I have mixed feelings about attending conferences by myself.  On the one hand, and I think everyone can agree, getting away is nice.  On the other, traveling solo means eating meals by yourself (or ordering room service in your bathrobe) and awkwardly meandering through happy hours and social events looking for eye contact, a smile, anything that gives you an in, so that you can avoid looking like a complete idiot by tacking yourself on to a circle of people who obviously know each other, laughing casually in an effort to squeeze into the conversation.

I am great one on one.  Sales meetings, business discussions on the trade floor, and the like are a piece of cake.  Couldn’t be easier.  But in Las Vegas at happy hour, I was by myself, sipping a glass of sauvignon blanc, watching two alien figures in stilts (outfitted in bubble costumes and led lights) scare the heck out of people.  That’s Vegas for you.  As freaky as these “light people” were, they were a blessing, a conversation starter.  I asked a lady next to me, who was also sipping solo, how her day was and we were off, covering everything from Hawaiian real estate to holistic and alternative medicine for pets. A few others joined our conversation as the appendages of the light people swung over our heads.  I even felt relaxed enough to eat a mini crab cake.

But after twenty minutes, my newfound conversationalist was calling it a night and I was quickly back to where I had started.  So, I headed in another direction (away from the light people) and searched for an new in.  I found a smile at the corner of a high top table and started chatting with John and Jessica, both of whom are based in Vegas at the host hotel.  We chatted for a while but John had door duty and Jessica had business to attend too, so I reluctantly said goodbye again.  It was about that time that I had had enough, and slipped out of the bar and headed back to my hotel, to my kingsize bed.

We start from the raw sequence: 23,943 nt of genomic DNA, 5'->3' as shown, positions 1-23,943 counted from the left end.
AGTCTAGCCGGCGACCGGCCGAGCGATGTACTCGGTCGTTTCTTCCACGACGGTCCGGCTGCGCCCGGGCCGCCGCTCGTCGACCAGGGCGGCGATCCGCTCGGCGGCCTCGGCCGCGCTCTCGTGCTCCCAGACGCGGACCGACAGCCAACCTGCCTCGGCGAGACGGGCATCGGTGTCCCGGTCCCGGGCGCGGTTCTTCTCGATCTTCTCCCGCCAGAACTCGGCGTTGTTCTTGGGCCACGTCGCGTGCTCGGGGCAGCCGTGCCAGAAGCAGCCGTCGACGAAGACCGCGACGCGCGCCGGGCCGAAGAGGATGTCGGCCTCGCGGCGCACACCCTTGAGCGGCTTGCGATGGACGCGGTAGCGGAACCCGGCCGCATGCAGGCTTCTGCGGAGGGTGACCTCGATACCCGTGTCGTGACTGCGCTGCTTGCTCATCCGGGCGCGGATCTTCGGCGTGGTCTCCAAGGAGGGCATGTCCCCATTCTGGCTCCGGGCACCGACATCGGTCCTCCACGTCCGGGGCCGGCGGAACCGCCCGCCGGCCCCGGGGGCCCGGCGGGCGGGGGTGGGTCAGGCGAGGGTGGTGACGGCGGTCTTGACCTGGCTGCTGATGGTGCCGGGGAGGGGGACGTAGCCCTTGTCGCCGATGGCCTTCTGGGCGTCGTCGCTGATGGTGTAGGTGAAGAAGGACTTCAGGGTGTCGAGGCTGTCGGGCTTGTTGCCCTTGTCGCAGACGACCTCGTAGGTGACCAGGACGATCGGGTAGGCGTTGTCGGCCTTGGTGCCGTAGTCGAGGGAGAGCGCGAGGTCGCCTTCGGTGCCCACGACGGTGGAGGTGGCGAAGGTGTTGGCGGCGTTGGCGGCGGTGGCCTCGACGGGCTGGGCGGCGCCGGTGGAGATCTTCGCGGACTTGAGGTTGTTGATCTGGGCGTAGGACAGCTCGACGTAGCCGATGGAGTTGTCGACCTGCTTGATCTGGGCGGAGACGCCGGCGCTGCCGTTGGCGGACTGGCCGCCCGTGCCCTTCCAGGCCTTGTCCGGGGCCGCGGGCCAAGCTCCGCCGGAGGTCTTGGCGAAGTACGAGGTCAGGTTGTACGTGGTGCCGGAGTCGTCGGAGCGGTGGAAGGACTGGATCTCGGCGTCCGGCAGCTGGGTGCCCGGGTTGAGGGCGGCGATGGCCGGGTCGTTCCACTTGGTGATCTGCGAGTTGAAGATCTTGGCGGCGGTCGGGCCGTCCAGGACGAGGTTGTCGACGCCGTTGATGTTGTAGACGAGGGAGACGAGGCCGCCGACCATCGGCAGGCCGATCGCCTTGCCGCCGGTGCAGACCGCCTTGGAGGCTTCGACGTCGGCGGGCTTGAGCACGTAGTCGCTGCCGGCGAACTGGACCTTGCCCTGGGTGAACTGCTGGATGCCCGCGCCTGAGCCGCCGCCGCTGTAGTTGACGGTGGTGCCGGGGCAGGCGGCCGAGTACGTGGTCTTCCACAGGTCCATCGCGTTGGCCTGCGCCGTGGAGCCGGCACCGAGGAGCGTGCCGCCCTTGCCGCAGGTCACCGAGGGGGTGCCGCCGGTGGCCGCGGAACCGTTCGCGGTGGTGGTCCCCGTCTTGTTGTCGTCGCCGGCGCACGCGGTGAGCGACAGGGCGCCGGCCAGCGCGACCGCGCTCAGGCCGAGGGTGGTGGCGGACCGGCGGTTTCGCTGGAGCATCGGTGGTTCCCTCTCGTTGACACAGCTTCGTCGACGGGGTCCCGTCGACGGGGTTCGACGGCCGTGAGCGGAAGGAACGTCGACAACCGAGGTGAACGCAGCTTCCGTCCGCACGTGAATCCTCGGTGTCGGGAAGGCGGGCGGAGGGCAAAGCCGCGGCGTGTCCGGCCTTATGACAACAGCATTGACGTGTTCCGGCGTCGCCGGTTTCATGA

One of the keynote speakers at the conference the next morning talked for an hour about what it means to be vulnerable.  She went off on a few other tangents about anxiety and what it means to be joyous, but she talked a lot about how much people hate feeling, being and acting vulnerable – yet it is often what defines us. The happiest people in life, she said, are those who don’t feel vulnerable but rather those who feel comfortable being so.  I couldn’t help but thinking this in terms of being alone, whether it be alone at happy hour, in an airport, or in my apartment.  Somewhere along the course of my time here in New York, it became difficult for me to be alone; I shy away from it just as others shy away from vulnerability.  Maybe being alone and being vulnerable are one and the same.  I haven’t quite figured it all out yet.  It might be one of those memories that I look back on in ten years and say, oh, I get it now.

The next morning I had an email from Jessica saying how glad she was to have met me and that I was so brave to have come up to speak with them, being that I was at a conference by myself. I felt slightly pitied, and a bit disconcerted, but ended up with a positive sentiment.  Sure, I could have easily abandoned any hope of socializing all-together and take the easier hermitic path but, no, I gave it a shot.  Now I just have to take the awkward meandering route as many times as it takes to start feeling completely comfortable with being alone, whether in a room full of people or by myself on the couch. Practice. Practice. Practice.